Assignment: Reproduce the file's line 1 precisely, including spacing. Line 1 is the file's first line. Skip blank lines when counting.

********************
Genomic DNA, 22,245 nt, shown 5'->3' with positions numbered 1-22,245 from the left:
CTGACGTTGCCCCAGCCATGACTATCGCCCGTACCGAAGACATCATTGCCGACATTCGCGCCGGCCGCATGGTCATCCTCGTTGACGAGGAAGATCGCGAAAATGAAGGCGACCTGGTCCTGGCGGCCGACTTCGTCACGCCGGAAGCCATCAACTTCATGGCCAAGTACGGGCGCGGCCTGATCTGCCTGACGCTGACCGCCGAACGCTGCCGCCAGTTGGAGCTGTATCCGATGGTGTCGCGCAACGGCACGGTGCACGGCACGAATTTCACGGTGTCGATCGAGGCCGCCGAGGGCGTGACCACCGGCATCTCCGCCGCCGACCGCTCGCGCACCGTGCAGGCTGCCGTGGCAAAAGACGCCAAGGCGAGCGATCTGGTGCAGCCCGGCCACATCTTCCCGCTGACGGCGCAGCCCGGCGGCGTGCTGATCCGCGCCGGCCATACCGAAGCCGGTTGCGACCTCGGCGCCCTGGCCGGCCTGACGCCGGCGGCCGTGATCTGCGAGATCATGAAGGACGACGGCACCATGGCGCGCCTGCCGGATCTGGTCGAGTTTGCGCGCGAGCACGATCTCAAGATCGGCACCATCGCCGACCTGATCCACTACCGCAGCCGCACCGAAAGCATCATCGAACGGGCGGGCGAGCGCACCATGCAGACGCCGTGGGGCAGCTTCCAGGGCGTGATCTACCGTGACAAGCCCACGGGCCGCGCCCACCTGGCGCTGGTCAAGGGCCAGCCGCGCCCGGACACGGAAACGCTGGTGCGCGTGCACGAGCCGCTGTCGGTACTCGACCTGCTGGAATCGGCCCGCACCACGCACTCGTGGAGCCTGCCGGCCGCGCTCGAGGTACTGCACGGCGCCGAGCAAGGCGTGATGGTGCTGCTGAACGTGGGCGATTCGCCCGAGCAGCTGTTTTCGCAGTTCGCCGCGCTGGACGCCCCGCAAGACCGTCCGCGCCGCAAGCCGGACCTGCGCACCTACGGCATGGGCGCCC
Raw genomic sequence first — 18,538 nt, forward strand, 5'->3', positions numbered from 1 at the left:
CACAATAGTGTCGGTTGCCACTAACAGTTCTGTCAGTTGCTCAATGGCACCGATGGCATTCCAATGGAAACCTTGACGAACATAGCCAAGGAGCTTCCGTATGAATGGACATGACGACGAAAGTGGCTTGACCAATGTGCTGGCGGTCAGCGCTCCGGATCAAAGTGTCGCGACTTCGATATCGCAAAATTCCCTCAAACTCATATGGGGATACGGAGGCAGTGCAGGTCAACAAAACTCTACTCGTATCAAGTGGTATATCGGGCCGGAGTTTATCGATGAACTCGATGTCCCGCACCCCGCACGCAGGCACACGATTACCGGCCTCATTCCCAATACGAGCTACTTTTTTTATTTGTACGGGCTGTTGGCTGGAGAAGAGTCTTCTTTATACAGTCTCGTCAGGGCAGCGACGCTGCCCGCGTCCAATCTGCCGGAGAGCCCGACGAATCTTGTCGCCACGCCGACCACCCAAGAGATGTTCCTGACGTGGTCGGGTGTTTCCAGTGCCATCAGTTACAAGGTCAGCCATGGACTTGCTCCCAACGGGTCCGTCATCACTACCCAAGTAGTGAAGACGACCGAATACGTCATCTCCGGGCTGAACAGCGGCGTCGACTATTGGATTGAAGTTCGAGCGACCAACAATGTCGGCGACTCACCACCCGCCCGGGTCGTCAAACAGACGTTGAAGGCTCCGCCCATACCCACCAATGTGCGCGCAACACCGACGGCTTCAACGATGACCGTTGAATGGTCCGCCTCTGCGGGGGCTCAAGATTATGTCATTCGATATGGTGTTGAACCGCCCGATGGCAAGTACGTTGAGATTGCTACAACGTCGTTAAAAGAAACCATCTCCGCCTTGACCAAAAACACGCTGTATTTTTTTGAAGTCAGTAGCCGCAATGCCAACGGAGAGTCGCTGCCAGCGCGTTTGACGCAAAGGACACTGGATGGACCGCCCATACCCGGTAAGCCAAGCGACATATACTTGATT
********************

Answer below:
Genomic DNA, 22,245 nt, shown 5'->3' with positions numbered 1-22,245 from the left: